"The first reel I had to get used to the unbelievable density of images, fragments of things recognizable, others a mystery. It was simply too much, I had to close my eyes a few times, and after about twenty minutes, I fell into a microsleep. In the break while the reels were changed I found that my girlfriend experienced the same tiredness. Obviously, the sheer amount of unpredictable images created an overload in our brain."

#4 Martyrs (Pascal Laugier) 65 pts | 5 votes

"After watching this movie, you're no longer [interested in a] debate on acting skills, screen play, script, storyline or anything else that might happen once a good movie ends (by all means: all these elements I'd rate "above average" without a doubt)... After seeing this movie you'll have an internal debate about life/death and the way you perceive the world and yourself as [a] human being. I bought the movie directly after seeing it, to never watch it again... I still don't know exactly why that is."

#3 Four Nights With Anna (Jerzy Skolimowski) 65 pts | 6 votes

"Also, there is some nice visual symbolism. In a few scenes Okrasa hides in the dark outside of Anna's window. The entire screen is black except for Anna's lit room which seems to be floating in a void: this visually articulates Okrasa's obsession as to him she is the only thing that matters in the world. In another key scene Okrasa is standing in front of a nice calm stream when a dead cow floats by. Like Okrasa, the cow is totally out of place in its environment, he constantly ends up in places he doesn't belong in."

#2 Shirin (Abbas Kiarostami) 80 pts | 6 votes

"Filmmakers like David Lynch or early Darren Aronofsky (Pi) have been branded as experimental, extreme, uncommercial. Okay, so their work is occasionally difficult, but at least they know how to reach out to the audience. Abbas Kiarostami's Shirin, on the other hand, gives a new definition to the adjective "experimental", its style being so radical no marketing campaign in the world would be able to endorse it outside a film festival like Venice (which is where I saw the film)."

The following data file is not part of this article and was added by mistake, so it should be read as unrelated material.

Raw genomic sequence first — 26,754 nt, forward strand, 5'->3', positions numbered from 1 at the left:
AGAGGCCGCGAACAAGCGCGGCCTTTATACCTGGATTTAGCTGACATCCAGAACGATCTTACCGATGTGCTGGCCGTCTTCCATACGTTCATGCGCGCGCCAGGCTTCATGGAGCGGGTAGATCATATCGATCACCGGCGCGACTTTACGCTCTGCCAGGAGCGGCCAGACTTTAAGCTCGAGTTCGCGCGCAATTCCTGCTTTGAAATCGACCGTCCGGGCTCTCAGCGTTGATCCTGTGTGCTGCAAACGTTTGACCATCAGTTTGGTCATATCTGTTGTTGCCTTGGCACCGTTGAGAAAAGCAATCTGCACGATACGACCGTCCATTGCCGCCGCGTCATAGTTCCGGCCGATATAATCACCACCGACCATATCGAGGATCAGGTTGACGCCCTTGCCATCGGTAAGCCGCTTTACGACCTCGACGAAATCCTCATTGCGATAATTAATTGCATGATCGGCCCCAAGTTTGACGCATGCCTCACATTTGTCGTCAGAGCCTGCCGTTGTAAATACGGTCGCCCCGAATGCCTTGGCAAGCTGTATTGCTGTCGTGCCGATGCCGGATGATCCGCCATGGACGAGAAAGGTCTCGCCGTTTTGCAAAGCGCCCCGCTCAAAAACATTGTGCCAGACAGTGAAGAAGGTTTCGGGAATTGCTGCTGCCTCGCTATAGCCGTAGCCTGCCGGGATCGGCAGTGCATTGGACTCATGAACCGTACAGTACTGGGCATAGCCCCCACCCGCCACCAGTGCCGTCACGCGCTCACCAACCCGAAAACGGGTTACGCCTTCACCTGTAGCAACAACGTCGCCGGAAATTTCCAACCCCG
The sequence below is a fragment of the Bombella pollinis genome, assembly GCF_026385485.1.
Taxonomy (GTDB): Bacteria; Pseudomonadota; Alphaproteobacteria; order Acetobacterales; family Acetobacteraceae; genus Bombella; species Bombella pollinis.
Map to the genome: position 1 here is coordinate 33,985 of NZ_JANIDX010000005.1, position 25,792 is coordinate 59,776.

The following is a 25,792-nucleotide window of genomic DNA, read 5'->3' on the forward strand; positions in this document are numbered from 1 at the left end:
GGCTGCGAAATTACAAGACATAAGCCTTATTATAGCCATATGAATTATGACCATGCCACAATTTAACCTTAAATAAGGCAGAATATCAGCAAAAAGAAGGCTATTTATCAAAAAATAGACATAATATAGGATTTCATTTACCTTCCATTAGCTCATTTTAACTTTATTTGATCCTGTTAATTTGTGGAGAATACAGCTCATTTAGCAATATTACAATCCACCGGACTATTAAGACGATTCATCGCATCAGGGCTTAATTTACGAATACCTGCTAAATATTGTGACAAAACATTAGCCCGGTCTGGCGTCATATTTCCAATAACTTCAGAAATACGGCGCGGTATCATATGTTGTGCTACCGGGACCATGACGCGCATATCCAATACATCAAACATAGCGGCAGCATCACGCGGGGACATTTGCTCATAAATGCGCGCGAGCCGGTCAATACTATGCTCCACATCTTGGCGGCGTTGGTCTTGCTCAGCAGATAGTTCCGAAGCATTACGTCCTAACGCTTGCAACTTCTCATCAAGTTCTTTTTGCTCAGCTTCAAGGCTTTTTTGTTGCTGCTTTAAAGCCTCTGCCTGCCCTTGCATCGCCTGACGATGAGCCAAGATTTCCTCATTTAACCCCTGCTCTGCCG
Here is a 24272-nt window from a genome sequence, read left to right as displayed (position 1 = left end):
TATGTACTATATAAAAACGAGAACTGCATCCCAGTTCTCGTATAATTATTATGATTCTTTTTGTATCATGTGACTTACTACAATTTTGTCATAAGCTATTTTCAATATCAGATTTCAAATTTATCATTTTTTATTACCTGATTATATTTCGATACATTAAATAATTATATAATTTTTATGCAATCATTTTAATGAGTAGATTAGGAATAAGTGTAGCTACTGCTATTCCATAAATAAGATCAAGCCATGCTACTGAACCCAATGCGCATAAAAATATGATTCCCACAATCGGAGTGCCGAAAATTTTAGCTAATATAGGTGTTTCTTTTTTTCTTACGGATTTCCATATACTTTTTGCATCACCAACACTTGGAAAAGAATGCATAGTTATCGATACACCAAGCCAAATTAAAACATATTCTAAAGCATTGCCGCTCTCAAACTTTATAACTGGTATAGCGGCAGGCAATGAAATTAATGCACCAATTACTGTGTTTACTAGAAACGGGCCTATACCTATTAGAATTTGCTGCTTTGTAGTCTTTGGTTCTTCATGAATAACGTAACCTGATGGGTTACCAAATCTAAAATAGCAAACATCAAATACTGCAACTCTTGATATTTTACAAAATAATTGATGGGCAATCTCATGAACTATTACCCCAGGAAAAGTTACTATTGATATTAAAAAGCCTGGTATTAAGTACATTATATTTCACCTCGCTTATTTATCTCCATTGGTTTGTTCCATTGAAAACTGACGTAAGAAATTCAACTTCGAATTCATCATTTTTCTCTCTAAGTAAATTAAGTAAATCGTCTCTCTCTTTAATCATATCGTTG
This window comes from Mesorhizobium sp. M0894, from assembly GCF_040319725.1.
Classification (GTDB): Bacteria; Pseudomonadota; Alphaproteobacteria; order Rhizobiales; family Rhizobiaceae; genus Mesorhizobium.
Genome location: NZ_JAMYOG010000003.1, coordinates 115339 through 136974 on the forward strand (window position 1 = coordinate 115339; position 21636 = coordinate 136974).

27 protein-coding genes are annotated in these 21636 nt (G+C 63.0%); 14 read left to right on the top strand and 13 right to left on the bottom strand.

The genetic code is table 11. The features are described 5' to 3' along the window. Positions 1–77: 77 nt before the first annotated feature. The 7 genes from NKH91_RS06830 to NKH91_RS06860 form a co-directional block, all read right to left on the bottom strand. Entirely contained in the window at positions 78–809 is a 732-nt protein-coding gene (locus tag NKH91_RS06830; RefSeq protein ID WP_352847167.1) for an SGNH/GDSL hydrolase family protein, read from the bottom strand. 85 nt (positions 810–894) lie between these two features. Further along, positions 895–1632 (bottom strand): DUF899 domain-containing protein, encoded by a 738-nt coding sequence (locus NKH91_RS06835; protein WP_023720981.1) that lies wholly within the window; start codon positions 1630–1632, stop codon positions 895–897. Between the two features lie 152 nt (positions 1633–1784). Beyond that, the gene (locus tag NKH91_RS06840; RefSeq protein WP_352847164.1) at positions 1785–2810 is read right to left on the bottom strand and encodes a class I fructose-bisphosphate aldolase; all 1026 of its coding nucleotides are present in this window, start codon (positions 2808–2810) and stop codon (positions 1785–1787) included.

#1 Just Anybody (Jacques Doillon) 84 pts | 8 votes

"Just Anybody? Is that the you-almost-raped-me-therefore-I'm-falling-in-love-with-you film? Feh."—Filmbrain, on Twitter.

THE VOTERS: Mike D'Angelo, Alex Fung, Sky Hirschkron, Don Marks, Victor J. Morton, Charles Odell, Jason Overbeck, Theo Panayides, Matt Prigge, Peter Reiher, Vadim Rizov, Dan Sallitt, Michael Sicinski, Chris Stults, Daniel Waters, and C. Mason Wells. Thanks to all.


2000: Battle Royale (Kinji Fukasaku)
2001: Pulse (Kiyoshi Kurosawa)*
2002: Turning Gate (Hong Sang-soo)
2003: Not on the Lips (Alain Resnais)
2004: The 10th District Court—Moments of Trial (Raymond Depardon)
2005: Tale of Cinema (Hong Sang-soo)
2006: Taxidermia (György Pálfi)*
2007: Secret Sunshine (Lee Chang-dong)*

* (released commercially after the window of eligibility had closed)


bentclouds said...

I guess no one else threw tons of points behind the awesome DTV horror film BABYSITTER WANTED. Oh well.

C. Mason Wells said...

Wish I'd watched BOOGIE before just now -- could've joined Dan S. in sending some points its way.

Who else point-bombed the Frank Ross? Good job, bud.